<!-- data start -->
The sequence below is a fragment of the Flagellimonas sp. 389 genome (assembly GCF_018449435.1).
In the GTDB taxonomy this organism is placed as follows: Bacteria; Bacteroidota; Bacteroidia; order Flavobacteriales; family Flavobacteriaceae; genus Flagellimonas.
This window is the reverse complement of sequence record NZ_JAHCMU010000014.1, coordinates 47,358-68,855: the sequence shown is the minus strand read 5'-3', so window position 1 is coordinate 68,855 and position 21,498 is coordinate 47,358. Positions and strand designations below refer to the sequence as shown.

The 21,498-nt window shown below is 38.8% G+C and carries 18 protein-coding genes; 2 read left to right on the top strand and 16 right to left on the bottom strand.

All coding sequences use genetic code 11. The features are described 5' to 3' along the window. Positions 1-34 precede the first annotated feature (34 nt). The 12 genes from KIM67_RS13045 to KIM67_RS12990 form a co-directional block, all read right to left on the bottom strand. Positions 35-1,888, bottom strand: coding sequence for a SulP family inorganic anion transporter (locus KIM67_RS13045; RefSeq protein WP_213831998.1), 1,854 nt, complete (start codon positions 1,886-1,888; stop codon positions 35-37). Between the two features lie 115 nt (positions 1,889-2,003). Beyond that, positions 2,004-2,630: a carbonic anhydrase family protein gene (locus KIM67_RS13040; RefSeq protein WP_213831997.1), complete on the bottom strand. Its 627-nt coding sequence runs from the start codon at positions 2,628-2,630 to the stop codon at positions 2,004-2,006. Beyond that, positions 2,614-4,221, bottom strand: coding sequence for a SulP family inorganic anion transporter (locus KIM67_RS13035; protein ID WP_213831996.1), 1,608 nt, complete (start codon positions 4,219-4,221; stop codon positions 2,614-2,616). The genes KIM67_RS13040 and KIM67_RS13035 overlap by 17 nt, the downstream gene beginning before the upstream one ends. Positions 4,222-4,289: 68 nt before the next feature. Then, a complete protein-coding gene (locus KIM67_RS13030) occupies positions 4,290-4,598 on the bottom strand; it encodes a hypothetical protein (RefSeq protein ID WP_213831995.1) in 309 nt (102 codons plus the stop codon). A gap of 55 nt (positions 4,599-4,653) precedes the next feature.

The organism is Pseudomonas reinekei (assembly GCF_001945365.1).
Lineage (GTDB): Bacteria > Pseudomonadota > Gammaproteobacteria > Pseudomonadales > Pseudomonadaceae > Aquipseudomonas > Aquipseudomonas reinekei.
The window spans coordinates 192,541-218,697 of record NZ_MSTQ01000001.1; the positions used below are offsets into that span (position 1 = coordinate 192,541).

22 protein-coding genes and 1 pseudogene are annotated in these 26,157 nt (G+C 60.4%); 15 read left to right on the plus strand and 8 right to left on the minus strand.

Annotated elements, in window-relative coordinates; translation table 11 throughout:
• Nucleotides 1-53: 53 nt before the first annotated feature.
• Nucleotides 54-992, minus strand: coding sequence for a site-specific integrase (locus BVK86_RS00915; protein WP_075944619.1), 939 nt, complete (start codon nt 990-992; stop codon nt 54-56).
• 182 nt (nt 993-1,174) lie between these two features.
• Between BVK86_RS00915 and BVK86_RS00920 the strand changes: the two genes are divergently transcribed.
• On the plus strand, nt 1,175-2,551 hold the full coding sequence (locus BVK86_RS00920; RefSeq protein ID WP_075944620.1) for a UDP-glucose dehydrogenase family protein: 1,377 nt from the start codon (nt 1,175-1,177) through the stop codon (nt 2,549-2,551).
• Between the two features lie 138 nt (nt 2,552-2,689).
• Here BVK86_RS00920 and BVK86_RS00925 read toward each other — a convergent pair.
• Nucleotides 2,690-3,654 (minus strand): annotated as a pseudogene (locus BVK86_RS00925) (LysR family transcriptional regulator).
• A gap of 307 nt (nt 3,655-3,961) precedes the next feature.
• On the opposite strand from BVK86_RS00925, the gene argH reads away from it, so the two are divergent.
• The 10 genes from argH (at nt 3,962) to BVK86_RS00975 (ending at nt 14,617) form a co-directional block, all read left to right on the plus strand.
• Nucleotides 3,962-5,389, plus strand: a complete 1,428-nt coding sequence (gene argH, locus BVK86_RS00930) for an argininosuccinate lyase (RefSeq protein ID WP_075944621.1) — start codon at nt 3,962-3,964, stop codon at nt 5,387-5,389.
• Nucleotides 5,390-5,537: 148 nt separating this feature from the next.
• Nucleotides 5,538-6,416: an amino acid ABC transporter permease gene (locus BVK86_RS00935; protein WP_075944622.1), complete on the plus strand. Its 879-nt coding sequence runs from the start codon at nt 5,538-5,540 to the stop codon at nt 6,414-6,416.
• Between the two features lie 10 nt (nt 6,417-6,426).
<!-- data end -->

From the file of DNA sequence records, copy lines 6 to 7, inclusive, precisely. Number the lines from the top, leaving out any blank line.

The organism is Pseudomonas reinekei (assembly GCF_001945365.1).
Lineage (GTDB): Bacteria > Pseudomonadota > Gammaproteobacteria > Pseudomonadales > Pseudomonadaceae > Aquipseudomonas > Aquipseudomonas reinekei.